As one studies the history of the human race it presents in many periods an effort on the part of mankind to rise, a continuous struggle to cast off limitations and fetters of every kind. Basically this reveals the instinctive desire that exists in the heart of every individual, no matter how enslaved, to be free, and it clearly indicates that the forever and actual status of man as a son of God is freedom.

From time to time through the centuries there have appeared on the world's horizon great spiritually-minded characters whose mission seemed to be the awakening of their fellow men from the mesmeric bondage of materiality, to show them their inherent right to freedom and how to attain it. Moses, Elijah, Elisha, and Isaiah stand out as true liberators of human consciousness. The people of their times were carried upward through their spiritual vision. Both the example of the lives of these great men and their words still remain to inspire and encourage us today. Describing the Christ in its mission of freedom, the prophet Isaiah wrote (61:1), "The Spirit of the Lord God is upon me; because the Lord hath anointed me to preach good tidings unto the meek; he hath sent me to bind up the brokenhearted, to proclaim liberty to the captives, and the opening of the prison to them that are bound."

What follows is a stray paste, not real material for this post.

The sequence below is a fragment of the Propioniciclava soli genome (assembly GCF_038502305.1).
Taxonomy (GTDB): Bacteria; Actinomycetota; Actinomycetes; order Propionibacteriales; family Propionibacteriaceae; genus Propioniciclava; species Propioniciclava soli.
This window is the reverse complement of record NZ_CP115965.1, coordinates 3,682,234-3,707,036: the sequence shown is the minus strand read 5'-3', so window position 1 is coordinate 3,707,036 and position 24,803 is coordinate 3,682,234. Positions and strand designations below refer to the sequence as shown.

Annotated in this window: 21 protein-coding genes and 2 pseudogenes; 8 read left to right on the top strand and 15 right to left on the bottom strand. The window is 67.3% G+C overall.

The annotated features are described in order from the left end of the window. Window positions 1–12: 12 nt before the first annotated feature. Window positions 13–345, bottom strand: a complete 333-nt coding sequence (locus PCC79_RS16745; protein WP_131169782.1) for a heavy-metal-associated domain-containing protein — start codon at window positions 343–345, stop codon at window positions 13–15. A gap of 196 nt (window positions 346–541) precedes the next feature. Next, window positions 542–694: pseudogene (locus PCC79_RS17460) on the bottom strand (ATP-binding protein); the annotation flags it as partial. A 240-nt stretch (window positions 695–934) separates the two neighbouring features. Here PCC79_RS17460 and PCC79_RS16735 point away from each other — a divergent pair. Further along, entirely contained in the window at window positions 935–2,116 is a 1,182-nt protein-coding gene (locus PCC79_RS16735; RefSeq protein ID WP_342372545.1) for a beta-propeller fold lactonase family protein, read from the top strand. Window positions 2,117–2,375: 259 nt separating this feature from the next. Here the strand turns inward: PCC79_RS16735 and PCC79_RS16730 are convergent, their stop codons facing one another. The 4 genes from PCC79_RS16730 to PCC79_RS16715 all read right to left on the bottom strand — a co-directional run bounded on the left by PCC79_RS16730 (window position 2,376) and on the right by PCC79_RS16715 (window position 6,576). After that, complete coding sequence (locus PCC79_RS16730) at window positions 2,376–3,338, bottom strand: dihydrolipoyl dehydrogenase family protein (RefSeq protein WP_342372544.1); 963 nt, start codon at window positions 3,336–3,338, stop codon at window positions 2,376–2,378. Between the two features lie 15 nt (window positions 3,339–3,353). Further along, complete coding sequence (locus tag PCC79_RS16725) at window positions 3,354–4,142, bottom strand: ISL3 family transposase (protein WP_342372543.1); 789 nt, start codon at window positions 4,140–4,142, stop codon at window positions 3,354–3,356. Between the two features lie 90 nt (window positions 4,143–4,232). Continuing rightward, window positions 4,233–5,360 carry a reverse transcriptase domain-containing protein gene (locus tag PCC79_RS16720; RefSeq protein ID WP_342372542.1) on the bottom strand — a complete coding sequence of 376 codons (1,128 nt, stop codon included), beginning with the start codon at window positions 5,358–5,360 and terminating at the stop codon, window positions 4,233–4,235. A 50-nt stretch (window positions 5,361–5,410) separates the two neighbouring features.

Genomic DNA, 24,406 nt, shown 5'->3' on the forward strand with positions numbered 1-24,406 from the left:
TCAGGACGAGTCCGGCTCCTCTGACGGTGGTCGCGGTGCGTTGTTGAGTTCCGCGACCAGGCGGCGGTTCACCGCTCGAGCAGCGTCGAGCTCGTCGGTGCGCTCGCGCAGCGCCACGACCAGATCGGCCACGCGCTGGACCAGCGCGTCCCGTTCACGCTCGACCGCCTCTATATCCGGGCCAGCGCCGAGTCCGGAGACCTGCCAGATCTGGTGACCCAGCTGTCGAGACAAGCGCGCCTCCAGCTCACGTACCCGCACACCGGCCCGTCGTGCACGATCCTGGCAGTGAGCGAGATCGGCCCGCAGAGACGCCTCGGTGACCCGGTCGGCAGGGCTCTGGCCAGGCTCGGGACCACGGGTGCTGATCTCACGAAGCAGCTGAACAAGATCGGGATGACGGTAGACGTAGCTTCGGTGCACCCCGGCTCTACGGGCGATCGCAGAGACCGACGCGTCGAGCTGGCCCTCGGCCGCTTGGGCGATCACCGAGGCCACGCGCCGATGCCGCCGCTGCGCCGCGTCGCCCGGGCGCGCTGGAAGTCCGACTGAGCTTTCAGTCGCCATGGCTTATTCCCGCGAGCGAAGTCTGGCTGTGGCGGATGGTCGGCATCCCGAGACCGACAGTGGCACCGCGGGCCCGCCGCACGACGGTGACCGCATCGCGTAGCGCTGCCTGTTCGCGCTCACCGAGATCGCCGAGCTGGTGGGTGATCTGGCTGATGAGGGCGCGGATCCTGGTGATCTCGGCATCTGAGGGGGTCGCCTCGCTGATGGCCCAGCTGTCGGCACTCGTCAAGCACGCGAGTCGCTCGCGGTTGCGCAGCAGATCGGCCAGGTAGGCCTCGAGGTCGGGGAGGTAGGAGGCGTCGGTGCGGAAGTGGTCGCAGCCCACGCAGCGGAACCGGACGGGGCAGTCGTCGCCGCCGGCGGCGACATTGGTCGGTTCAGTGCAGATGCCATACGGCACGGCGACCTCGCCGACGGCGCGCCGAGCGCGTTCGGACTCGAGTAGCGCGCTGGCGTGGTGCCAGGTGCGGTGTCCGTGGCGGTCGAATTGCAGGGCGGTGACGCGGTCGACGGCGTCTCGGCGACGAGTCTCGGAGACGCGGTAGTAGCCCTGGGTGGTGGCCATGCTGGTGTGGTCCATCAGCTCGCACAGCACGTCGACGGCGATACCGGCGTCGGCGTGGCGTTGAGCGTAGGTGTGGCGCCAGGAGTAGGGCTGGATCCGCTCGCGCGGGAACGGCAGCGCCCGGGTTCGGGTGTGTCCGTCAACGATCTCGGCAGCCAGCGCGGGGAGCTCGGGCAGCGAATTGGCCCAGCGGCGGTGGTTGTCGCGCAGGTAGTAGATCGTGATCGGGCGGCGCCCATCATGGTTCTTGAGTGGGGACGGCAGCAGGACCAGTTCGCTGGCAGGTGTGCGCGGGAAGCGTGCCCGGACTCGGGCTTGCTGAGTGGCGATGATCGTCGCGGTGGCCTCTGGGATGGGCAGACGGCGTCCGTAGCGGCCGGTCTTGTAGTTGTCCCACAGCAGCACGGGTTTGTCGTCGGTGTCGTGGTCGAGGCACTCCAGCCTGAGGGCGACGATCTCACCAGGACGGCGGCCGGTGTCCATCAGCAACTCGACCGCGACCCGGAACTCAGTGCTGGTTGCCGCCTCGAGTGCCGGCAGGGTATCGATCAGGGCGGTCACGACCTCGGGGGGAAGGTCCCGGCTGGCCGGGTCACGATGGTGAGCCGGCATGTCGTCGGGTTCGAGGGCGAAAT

In the fullness of time and in fulfillment of prophecy the greatest of all liberators appeared, the Messiah or Saviour, Jesus of Nazareth. More than all other men he revealed and demonstrated the Christ, Truth, and the understanding of man's free being as God's expression. Speaking to his followers, he said (John 8:31, 32). "If ye continue in my word, then are ye my disciples indeed; and ye shall know the truth, and the truth shall make you free." It may be noted that he indicated and also taught that it is absolute knowing, the scientific knowing, of Truth that frees, and that this scientific knowledge of the Christ and man's true sonship, which he possessed and expressed, can he demonstrated by everyone in the measure that he understands its significance.

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February 16, 1952

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